Part 6: Contacts. So far, it has one thing in it: a business card. However, I plan on bringing the FiloFax with me everywhere, and having somewhere to put people's contact information and business cards is important. In the end, who you know is as important as what you know. This is the world we live in, now.

Obviously, my FiloFax also has the diary section that all FiloFaxes come with, and that's helpful. I use it record what I need to do in a day, and record what I did do, in terms of writing or publishing. I have a year planner that pulls out, too, but until I have my room sorted and can access my estimated publication dates for different projects, I can't really fill anything in.

Complimenting my FiloFax is my A4 page-a-day diary. Two things about it: it was cheaper, and it's not going to be carried around with me whenever I go somewhere. It's just too impractical for that. However, I'm using it plan out things like articles and stories, on the day on which they are due. This leaves me with a full page with which to work, and means I have every plan recorded in a nice hardback for protection, too. I used that diary to plan my first article of the year, and I used it to determine the possibility of even beginning the weekly diary series that I mentioned above.

Alongside this, and the oldest of my organisational tools, is an A4, green ring binder. It's basically my CV. Except that it also contains my CV, so that's a CV within a CV. It also has my first published article in a national magazine; the poster for The Rest is Silence and the letter from the charity we supported with it; printed records of monthly book sales from Amazon; and my notes from Brendon Burchard's The Millionaire Messenger, which I'm using as a template for planning various aspects of my life.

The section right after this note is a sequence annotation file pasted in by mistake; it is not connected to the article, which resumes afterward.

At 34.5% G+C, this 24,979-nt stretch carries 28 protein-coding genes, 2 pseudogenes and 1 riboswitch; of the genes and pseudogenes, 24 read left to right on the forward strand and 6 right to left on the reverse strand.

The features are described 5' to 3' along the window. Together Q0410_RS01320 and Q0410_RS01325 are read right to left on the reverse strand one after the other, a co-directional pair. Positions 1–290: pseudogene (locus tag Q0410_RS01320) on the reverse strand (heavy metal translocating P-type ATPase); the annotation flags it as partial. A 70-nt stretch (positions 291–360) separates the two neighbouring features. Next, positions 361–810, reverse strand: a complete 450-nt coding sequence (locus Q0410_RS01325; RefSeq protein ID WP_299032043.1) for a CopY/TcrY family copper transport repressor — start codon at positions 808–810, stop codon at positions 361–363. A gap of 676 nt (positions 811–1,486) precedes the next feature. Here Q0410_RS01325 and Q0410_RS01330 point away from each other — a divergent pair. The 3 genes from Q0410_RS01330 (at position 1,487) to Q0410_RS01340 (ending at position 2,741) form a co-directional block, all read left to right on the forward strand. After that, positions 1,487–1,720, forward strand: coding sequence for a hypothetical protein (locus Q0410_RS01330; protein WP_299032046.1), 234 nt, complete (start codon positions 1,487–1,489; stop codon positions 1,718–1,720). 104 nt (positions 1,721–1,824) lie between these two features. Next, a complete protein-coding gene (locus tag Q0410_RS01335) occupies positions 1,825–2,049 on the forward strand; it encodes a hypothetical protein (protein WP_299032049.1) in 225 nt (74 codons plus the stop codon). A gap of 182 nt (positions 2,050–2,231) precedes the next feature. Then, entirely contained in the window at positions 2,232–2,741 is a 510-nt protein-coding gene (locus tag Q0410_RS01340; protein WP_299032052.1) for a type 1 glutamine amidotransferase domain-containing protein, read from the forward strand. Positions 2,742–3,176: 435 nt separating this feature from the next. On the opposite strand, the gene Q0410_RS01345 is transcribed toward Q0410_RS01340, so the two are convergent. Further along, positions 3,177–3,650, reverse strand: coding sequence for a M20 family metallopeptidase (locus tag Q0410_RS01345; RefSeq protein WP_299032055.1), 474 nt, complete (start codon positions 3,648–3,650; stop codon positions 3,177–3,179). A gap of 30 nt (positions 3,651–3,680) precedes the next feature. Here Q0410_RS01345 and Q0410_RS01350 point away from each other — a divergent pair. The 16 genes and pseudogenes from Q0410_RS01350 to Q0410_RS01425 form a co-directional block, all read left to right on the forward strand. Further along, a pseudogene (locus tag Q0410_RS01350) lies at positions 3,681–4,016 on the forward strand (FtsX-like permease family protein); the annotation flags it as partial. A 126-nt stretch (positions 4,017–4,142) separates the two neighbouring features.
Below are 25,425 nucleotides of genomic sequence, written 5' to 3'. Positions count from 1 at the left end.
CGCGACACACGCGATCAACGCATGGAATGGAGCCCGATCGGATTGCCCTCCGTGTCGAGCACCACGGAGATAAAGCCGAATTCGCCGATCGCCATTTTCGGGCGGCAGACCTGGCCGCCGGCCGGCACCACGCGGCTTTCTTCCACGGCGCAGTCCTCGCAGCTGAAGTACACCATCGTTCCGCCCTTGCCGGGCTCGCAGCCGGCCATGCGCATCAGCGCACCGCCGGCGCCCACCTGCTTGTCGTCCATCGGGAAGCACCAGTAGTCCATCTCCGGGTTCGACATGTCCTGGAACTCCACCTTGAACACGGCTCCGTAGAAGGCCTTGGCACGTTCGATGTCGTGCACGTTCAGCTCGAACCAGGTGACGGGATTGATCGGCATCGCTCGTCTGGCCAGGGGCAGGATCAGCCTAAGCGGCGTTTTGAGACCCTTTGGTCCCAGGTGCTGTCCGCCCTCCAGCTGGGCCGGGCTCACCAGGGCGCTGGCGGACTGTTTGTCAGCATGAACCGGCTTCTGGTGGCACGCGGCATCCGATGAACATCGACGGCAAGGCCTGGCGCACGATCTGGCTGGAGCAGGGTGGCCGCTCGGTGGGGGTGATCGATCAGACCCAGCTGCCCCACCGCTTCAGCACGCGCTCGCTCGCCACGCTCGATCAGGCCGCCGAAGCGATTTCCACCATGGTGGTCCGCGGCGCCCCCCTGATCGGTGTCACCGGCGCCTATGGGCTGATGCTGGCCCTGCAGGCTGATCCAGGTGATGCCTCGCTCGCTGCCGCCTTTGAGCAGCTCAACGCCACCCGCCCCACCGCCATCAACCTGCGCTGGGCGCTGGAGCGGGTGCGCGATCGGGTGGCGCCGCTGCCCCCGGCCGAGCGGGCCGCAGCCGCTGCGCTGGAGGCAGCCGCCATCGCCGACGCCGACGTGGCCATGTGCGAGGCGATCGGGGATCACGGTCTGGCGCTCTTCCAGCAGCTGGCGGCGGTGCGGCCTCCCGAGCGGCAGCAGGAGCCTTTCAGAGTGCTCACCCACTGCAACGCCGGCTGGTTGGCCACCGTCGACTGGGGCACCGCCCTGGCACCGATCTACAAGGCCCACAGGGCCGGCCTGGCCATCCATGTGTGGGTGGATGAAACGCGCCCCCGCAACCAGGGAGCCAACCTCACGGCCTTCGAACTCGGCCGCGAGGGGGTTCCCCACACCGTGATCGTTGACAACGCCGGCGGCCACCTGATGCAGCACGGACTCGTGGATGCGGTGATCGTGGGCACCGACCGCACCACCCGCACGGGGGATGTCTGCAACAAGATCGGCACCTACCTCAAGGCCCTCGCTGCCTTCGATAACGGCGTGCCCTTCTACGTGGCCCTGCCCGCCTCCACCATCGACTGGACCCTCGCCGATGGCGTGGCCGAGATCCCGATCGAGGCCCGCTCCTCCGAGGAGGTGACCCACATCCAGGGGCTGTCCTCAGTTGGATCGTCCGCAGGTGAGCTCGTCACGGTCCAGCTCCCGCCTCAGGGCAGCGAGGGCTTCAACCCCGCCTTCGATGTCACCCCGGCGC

All in all, these three things focus on future planning and organisation. The binder is the long-term plan. The diary is the mid-term plan; nothing in it will be planned more than three weeks' in advance in full detail. The FiloFax is more short-term, updated at most a week in advance. It's also the one I'll address a lot more often than the others, because some days I'll need to record that I have successfully written a number of different things across different projects.

Does it  all work? Well, on the day I wrote this blog post - Monday - I also wrote four short chapters for an upcoming ebook. This was between doing various things around the house, checking in on people online, and spending a bit of time playing games online. I watched YouTube videos, I spent some time with my niece, and I arranged the bits and pieces within my new bedside locker. I had a productive,stress-free day, while managing to accomplish an awful lot. So yes, my tools of organisation work.

What about you? How do you stay on top of the various things life requires of you? Does anyone have an interesting App for that?

No comments: